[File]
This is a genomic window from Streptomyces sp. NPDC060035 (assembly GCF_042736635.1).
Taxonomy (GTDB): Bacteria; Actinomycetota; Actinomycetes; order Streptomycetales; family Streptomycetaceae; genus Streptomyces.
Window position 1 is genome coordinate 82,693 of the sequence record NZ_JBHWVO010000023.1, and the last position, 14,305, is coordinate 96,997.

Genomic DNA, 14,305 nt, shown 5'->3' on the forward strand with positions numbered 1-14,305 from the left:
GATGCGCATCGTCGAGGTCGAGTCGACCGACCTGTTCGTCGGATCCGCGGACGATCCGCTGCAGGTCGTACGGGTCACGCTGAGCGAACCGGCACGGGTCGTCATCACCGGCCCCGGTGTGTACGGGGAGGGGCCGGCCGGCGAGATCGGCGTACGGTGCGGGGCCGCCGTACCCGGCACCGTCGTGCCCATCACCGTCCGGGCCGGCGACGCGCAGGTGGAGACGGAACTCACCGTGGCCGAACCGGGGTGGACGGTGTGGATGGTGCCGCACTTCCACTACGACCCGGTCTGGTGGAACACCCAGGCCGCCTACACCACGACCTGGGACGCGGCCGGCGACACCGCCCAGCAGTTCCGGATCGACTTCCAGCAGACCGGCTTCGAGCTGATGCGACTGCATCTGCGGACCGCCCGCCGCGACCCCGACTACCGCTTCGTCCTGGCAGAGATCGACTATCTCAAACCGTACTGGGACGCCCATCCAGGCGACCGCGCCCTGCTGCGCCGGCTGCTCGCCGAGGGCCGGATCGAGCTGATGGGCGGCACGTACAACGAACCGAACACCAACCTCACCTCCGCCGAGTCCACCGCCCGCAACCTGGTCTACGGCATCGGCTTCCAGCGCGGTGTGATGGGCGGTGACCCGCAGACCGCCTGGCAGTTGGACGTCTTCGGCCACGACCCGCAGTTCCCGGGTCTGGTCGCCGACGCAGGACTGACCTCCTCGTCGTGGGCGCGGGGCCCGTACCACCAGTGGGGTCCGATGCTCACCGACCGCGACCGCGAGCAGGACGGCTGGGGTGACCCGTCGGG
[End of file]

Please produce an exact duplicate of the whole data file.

This is a genomic window from Streptomyces sp. NPDC060035 (assembly GCF_042736635.1).
Taxonomy (GTDB): Bacteria; Actinomycetota; Actinomycetes; order Streptomycetales; family Streptomycetaceae; genus Streptomyces.
Window position 1 is genome coordinate 82,693 of the sequence record NZ_JBHWVO010000023.1, and the last position, 14,305, is coordinate 96,997.

Genomic DNA, 14,305 nt, shown 5'->3' on the forward strand with positions numbered 1-14,305 from the left:
GATGCGCATCGTCGAGGTCGAGTCGACCGACCTGTTCGTCGGATCCGCGGACGATCCGCTGCAGGTCGTACGGGTCACGCTGAGCGAACCGGCACGGGTCGTCATCACCGGCCCCGGTGTGTACGGGGAGGGGCCGGCCGGCGAGATCGGCGTACGGTGCGGGGCCGCCGTACCCGGCACCGTCGTGCCCATCACCGTCCGGGCCGGCGACGCGCAGGTGGAGACGGAACTCACCGTGGCCGAACCGGGGTGGACGGTGTGGATGGTGCCGCACTTCCACTACGACCCGGTCTGGTGGAACACCCAGGCCGCCTACACCACGACCTGGGACGCGGCCGGCGACACCGCCCAGCAGTTCCGGATCGACTTCCAGCAGACCGGCTTCGAGCTGATGCGACTGCATCTGCGGACCGCCCGCCGCGACCCCGACTACCGCTTCGTCCTGGCAGAGATCGACTATCTCAAACCGTACTGGGACGCCCATCCAGGCGACCGCGCCCTGCTGCGCCGGCTGCTCGCCGAGGGCCGGATCGAGCTGATGGGCGGCACGTACAACGAACCGAACACCAACCTCACCTCCGCCGAGTCCACCGCCCGCAACCTGGTCTACGGCATCGGCTTCCAGCGCGGTGTGATGGGCGGTGACCCGCAGACCGCCTGGCAGTTGGACGTCTTCGGCCACGACCCGCAGTTCCCGGGTCTGGTCGCCGACGCAGGACTGACCTCCTCGTCGTGGGCGCGGGGCCCGTACCACCAGTGGGGTCCGATGCTCACCGACCGCGACCGCGAGCAGGACGGCTGGGGTGACCCGTCGGG